The City Museum

In February my friend Dorothy and her husband Cris visited us from New York. We have a giant list of touristy things we want to see in St. Louis and this seemed like a great time to cross some of them off the list. One place I have heard about since before I moved to St. Louis is the City Museum. The City Museum is housed in an old shoe factory, the International Shoe building. The museum is full of interesting re-purposed architectural and industrial items. It is hard to describe the museum. The museum is a hodgepodge of interesting structural art, much of which can be touched and climbed. The museum is very popular with children as there are so many things to touch, climb and slide. However, it is equally popular with adults and has been rated one of the best places in St. Louis to go on a first date. The space was also extremely difficult to capture with my point and shoot camera, which is my way of warning you that most of my pictures are pretty bad.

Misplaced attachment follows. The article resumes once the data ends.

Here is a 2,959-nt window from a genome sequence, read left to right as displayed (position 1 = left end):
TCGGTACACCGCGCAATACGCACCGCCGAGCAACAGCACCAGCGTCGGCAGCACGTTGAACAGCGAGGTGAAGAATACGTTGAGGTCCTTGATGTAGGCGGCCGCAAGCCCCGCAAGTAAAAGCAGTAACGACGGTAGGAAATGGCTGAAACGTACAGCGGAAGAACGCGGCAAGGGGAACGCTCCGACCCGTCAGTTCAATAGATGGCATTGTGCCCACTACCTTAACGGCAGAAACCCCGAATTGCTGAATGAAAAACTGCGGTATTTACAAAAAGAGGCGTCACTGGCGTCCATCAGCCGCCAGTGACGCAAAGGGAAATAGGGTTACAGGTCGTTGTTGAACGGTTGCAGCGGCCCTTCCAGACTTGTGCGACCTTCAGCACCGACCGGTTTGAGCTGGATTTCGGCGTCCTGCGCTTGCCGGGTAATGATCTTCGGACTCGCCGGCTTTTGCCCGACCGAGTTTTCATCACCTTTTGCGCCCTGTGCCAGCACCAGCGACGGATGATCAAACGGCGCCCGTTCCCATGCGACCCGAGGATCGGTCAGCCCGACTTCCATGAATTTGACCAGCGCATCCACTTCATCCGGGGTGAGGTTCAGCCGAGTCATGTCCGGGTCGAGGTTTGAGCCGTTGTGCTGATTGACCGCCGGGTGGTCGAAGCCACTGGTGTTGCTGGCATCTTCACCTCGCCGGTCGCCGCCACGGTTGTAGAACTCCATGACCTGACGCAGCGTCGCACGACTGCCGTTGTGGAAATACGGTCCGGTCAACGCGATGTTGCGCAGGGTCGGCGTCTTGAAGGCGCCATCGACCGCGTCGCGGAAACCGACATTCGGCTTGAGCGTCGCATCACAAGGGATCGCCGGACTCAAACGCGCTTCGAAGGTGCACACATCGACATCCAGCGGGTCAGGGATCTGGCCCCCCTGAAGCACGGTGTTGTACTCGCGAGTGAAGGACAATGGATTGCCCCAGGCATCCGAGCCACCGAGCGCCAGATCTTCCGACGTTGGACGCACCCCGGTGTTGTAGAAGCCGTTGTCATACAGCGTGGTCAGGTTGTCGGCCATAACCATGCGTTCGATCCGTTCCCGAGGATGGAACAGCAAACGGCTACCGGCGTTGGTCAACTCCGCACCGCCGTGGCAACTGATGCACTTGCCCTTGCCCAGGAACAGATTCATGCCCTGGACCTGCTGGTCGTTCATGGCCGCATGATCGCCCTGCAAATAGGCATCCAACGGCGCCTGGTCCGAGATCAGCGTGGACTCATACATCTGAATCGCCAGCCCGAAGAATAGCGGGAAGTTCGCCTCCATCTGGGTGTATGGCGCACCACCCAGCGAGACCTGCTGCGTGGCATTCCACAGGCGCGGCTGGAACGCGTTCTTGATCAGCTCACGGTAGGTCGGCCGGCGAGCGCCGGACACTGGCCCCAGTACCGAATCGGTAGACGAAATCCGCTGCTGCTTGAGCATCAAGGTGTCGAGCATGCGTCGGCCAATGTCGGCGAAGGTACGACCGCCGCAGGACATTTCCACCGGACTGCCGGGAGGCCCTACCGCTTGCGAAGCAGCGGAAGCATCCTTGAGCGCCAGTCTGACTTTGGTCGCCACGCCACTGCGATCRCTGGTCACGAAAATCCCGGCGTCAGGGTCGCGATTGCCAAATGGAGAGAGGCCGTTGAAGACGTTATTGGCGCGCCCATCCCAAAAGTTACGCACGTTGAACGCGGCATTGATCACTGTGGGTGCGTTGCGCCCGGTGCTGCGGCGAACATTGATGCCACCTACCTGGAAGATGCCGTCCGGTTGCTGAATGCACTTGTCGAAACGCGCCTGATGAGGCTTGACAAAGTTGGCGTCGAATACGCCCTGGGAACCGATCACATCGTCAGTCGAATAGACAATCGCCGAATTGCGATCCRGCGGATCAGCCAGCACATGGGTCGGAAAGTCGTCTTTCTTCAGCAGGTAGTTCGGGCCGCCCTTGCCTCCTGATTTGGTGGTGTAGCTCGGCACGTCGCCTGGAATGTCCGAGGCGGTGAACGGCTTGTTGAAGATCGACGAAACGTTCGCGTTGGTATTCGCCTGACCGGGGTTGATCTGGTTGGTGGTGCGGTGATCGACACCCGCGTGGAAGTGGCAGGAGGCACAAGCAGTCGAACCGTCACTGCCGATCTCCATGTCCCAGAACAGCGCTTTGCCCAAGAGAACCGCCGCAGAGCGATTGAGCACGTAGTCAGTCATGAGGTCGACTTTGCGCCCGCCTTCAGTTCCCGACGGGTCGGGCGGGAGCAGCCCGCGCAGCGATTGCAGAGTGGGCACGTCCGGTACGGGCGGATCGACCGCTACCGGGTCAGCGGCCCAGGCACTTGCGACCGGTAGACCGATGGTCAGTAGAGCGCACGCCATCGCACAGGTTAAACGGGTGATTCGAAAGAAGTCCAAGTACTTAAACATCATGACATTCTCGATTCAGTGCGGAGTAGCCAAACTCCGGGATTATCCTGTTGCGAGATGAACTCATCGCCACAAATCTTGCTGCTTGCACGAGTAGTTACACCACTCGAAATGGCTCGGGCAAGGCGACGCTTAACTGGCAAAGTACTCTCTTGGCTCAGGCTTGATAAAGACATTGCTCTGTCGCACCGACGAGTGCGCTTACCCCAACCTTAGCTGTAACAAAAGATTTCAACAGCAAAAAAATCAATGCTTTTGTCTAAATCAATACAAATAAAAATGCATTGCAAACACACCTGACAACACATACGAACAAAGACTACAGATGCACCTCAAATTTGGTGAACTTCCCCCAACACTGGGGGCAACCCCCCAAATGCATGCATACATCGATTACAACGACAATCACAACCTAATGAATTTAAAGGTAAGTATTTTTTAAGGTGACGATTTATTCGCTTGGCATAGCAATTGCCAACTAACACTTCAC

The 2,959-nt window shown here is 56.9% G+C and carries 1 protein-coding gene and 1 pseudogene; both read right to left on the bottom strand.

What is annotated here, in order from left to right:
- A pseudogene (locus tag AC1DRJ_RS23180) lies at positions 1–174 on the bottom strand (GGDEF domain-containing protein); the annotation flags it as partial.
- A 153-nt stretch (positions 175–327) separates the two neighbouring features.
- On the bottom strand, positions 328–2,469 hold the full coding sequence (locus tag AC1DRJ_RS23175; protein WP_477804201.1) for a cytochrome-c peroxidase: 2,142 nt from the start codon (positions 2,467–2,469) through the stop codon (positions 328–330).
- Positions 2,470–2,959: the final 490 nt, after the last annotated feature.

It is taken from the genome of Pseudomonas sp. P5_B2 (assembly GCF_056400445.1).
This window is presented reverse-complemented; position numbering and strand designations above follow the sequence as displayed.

The City Museum occupies about 3 floors, plus the roof.  We didn’t get up to the roof on this trip because it was closed for the winter. I guess Josh and I will have to visit again to get the full experience. The first floor had a bunch of interesting areas to climb, many of which also had slides. There was also an entrance to some caves.

The caves were lit up behind us but lighting didn't show up well in the photos

The caves were lit up behind us but lighting didn’t show up well in the photos

Dorothy wanted me to show off my ring!

Dorothy wanted me to show off my ring!

The caves were particularly popular with children who could squeeze themselves into all of the tiny cracks and crevices. We didn’t venture too far into the cave area because it involved a lot of crawling on the ground. The area of the building with the caves was previously used for moving the finished shoes from floor to floor. It was a large open area that was 10 floors tall and included a bunch of chutes for the shoes. These chutes have been turned into slides. The museum boasts a 10 story slide but we only made it up about 6 floors before we found a broken slide and chickened out. We did take the slide from the 6th floor. It was only about 2 stories of continuous sliding before you had to change slides and eventually just walk down stairs the rest of the way.